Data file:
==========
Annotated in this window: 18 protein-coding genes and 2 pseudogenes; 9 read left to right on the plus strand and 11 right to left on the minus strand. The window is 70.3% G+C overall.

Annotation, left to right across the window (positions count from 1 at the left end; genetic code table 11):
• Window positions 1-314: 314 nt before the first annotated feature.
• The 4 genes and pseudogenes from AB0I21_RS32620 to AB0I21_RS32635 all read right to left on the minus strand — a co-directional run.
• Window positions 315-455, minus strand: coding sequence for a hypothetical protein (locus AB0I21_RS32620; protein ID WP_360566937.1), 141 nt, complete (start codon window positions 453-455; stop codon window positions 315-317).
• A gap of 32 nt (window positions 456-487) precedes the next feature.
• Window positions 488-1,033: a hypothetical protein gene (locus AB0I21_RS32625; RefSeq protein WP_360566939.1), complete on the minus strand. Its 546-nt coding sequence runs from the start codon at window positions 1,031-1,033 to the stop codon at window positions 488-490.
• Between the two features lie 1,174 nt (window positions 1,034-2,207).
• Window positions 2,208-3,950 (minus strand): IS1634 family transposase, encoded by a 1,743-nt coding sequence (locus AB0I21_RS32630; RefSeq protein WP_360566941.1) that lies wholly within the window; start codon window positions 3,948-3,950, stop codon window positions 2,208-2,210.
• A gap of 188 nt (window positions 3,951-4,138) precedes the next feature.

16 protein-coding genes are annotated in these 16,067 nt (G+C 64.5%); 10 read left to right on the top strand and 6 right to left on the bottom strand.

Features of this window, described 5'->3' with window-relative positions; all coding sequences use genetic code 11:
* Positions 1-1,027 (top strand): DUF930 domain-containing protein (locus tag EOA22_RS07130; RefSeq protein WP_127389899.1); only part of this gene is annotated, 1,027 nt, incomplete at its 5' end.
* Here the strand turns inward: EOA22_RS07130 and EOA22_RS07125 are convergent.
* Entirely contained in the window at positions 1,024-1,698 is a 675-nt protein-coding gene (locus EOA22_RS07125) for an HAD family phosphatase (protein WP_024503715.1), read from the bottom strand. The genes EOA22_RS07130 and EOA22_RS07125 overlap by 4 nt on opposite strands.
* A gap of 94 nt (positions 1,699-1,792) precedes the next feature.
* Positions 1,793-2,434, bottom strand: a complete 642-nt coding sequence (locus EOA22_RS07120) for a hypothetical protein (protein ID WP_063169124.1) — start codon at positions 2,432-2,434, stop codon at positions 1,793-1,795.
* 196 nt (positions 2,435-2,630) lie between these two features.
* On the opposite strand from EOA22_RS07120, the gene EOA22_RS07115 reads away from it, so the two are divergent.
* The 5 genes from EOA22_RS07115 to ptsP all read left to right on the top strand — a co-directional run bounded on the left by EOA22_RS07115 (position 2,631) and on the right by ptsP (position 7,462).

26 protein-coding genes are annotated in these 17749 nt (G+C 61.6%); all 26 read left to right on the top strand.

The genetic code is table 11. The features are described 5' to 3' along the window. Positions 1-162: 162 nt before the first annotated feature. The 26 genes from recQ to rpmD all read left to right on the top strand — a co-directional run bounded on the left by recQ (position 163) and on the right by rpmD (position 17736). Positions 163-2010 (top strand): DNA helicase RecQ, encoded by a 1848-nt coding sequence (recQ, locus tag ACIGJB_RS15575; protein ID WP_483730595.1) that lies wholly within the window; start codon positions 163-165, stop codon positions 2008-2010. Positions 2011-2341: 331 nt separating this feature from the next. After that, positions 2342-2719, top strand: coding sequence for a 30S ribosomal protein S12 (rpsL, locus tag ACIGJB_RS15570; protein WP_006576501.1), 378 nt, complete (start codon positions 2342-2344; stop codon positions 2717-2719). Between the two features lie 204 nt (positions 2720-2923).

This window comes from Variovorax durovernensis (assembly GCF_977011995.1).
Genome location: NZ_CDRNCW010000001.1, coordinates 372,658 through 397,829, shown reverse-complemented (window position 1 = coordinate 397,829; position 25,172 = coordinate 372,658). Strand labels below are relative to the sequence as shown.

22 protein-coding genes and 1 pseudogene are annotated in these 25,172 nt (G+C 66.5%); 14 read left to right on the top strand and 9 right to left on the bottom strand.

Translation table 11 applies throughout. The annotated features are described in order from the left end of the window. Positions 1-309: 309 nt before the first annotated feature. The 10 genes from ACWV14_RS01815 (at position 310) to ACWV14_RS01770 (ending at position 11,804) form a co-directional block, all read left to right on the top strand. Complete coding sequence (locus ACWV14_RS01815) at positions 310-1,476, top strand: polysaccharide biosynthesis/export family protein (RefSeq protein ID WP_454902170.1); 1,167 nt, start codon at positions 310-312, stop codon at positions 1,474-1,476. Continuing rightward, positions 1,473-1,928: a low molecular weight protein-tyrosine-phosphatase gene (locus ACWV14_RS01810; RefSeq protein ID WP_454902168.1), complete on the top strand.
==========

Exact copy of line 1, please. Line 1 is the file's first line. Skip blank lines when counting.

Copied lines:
Annotated in this window: 18 protein-coding genes and 2 pseudogenes; 9 read left to right on the plus strand and 11 right to left on the minus strand. The window is 70.3% G+C overall.